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The lessons I learned on the Appalachian Trail have stuck with me. I’m still very conservative with water, and I still travel as lightly as possible. But there were much bigger lessons — lessons that have enabled me to live a much fuller life than I’d have otherwise even attempted.

People are good.

When I announced my plans to hike the Appalachian Trail, my family’s biggest worry was that all those “bad” people out there would do horrible things to me.

Yes, bad things have happened on the Appalachian Trail, including rape and murder, but those things happen in my hometown, too, and I’m not afraid to walk down the street.

What I found on and along the trail were not bad people, but good and kind people — people who went out of their way to help. In the years since, I’ve found that good people everywhere far outnumber the bad.

It is only our constant over-exposure to media doom and gloom that instills such fear in us that we end up hiding in our homes.

 

It’s what you do with what you have that counts.

I was very inexperienced when I started my Appalachian Trail hike, and I didn’t have much money, so my gear was a collection of homemade and cheap off-brand items. I was intimidated by the other, more experienced hikers with their name brand equipment, and I began to wonder if I could really make it all 2,100 miles.

That first night on the trail, though, I was surprised to hear those other hikers confess their doubts about the hike. They were afraid, too!

As I traveled up the trail, I carried my cheap gear with care and determination to make it and myself hold up until the end. I could have held back and waited until I knew more, until I had all the “right” gear — but then I may never have even attempted my dream. The important thing was to just start with what I had and learn what I needed along the way. And I made it to the end!

 

A little dirt never hurt anyone.

As hikers, we routinely went a week at a time without showering. We ate with grimy hands. In fact, we’d eat food that had fallen on the ground or the shelter floor.

Our cook pots rarely got more than a rinse; some never saw soap at all. We’d eat from the same pot, drink from the same bottle, and even share a spoon.

Normal societal conventions just didn’t apply. And we were all as happy and healthy as could be.

 

 

Watch out for each other.

All up and down the trail, hikers watched out for each other and helped each other through the rough spots. These were people who had only just met and whose only thing in common was the trail, yet they became a family.

If a hiker didn’t show up at a shelter as expected, the others noticed, and would often hike back to check up. When I fell and blackened both my eyes in New Jersey, a much faster hiker slowed his pace without a word and hiked with me for several days until I was over the trauma and had my confidence back.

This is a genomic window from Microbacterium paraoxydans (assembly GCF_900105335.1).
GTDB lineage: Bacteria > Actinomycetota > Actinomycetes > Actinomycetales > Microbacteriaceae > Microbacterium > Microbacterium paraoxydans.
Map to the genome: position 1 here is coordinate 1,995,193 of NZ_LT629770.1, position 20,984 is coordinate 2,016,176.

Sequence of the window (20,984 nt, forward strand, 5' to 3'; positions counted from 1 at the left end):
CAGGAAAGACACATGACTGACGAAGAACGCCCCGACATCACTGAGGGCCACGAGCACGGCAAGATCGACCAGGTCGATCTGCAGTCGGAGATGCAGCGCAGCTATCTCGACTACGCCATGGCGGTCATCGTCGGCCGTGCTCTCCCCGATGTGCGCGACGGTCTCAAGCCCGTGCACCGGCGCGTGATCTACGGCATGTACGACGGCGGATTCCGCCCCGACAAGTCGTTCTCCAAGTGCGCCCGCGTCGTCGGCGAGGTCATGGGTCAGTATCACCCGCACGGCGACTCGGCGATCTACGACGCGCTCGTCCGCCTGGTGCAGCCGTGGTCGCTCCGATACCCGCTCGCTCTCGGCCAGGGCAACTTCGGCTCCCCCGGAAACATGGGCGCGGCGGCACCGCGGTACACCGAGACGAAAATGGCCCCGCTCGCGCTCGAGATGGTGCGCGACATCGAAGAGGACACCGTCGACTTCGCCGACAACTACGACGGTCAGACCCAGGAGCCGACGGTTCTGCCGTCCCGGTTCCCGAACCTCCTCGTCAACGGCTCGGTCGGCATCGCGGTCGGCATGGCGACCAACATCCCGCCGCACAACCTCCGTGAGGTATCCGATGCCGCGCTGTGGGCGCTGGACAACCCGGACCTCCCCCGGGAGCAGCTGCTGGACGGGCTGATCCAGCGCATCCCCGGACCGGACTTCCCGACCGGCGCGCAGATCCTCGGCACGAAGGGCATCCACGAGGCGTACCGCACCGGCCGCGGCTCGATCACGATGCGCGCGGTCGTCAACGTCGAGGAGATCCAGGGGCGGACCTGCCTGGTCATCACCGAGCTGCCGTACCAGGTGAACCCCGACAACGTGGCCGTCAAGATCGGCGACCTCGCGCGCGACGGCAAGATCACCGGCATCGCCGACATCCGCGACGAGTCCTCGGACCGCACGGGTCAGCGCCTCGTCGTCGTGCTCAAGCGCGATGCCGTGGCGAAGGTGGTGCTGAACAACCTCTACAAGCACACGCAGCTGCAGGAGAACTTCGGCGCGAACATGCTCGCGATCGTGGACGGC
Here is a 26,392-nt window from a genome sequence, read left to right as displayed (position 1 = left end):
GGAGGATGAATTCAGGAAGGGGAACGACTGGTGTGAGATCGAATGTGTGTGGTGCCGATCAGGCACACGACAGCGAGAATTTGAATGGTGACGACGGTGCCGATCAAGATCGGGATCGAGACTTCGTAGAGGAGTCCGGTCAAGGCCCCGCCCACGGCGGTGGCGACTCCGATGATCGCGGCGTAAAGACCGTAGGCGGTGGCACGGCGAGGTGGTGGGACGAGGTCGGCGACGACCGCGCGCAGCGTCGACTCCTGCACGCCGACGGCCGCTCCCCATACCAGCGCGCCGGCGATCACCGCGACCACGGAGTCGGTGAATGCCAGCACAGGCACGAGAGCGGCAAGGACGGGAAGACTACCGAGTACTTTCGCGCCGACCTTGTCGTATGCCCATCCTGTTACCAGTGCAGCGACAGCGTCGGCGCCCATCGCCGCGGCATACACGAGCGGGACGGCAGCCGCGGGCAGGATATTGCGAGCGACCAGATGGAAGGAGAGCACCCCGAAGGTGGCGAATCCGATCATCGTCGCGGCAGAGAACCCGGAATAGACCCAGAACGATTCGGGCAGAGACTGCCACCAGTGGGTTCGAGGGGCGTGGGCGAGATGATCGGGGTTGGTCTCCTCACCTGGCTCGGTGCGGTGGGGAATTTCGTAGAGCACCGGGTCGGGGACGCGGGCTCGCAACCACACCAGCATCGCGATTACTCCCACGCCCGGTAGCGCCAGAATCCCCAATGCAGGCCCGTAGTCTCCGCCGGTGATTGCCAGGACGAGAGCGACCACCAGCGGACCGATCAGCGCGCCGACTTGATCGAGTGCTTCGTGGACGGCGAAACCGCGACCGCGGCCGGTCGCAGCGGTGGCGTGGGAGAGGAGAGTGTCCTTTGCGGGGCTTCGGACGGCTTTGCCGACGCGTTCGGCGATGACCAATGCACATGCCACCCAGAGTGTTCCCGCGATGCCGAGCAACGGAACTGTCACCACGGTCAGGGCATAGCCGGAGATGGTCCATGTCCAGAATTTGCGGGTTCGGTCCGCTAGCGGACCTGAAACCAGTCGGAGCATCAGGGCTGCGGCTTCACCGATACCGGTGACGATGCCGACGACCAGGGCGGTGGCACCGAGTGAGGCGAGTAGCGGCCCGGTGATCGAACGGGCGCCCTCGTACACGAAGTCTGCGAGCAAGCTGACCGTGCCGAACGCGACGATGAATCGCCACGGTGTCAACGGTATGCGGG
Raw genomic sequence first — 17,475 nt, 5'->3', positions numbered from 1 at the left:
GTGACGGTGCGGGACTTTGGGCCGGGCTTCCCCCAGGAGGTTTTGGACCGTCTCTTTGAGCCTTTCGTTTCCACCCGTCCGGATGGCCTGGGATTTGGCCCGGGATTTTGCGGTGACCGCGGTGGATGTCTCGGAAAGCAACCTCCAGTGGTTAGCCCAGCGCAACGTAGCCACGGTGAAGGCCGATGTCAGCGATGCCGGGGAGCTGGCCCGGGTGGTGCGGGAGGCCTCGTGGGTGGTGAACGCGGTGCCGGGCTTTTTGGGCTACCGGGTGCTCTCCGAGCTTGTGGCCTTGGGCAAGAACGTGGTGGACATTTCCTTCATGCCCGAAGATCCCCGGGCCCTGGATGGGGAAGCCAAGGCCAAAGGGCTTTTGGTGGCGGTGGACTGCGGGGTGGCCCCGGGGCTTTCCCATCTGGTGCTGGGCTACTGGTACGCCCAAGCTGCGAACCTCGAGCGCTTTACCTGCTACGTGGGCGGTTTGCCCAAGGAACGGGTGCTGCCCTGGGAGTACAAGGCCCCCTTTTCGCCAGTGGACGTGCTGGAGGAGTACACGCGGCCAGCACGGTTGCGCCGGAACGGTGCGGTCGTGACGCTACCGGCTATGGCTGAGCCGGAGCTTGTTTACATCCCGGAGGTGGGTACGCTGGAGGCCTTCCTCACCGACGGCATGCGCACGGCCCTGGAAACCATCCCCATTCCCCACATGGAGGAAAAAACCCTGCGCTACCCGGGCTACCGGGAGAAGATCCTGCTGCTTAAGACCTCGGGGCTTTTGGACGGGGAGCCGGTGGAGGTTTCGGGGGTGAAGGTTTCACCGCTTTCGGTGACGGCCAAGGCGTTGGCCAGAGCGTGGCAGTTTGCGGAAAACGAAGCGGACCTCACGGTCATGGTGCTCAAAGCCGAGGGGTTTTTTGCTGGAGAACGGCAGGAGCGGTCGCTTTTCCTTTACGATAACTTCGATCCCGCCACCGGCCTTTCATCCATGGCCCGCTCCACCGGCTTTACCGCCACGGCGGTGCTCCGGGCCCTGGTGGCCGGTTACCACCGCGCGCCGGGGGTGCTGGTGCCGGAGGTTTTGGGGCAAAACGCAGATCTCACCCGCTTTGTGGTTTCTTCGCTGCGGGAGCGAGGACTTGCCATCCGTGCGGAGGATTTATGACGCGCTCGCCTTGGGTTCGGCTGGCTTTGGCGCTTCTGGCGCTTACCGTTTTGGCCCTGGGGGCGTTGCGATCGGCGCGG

Take time for the little people.

One July day in Maryland, I was having a grumpy hiking day. Nothing was going right, I had two new blisters, and my hiking partner was way ahead. When I rounded a curve in the trail and saw a group of summer camp kids strung out along the trail, I groaned. It would take forever to get past them all, and I was in no mood to interact with anyone.

Far behind the main group was one boy, followed by one counselor. The boy dragged his feet and stumbled. Every three minutes he opened his canteen for a drink of water. He clearly was not one of the crowd and would rather have been somewhere else.

As I drew even with the pair, I said hello, but kept up my pace with thoughts of the day’s goal in mind. The boy asked questions about my hike, which I answered briefly before speeding up to pass. But I couldn’t pass, and I realized that the boy was trying to keep pace with me as he continued his queries.

I decided maybe I didn’t have to rush to camp. I slowed, but just a bit, and walked alongside the boy. We talked about my hike and about his little-boy dreams, and I pointed out interesting plants along the trail.

I had his interest and attention, and we began to gain on the rest of the group. By the time we arrived at the end of the group’s hike, this straggler had hiked himself to the front of the group, and I was no longer grouchy.

 

Passion is a driving force.

The day-hikers I met on the trail often asked how far I was hiking. When they learned I was doing the entire 2,100 miles, they expressed envy, but invariably exclaimed, “I could never do that!”

What they should have said was that they envied my freedom to hike for six months, but that they wouldn’t want to do it. I learned on the trail that you can do anything you really want to do. The passion will drive you through the not-so-fun parts.

And when you think you’ve got nothing left to give, the passion will pull you through to the end, and you’ll find you’re stronger than you ever dreamed you were.

 

 

 

Nancy Shepherd is the author of My Own Hike: A Woman’s Journey on the Appalachian Trail. As an accomplished thru-hiker she also maintains her own site at www.appalachian-trail-thru-hike.com/

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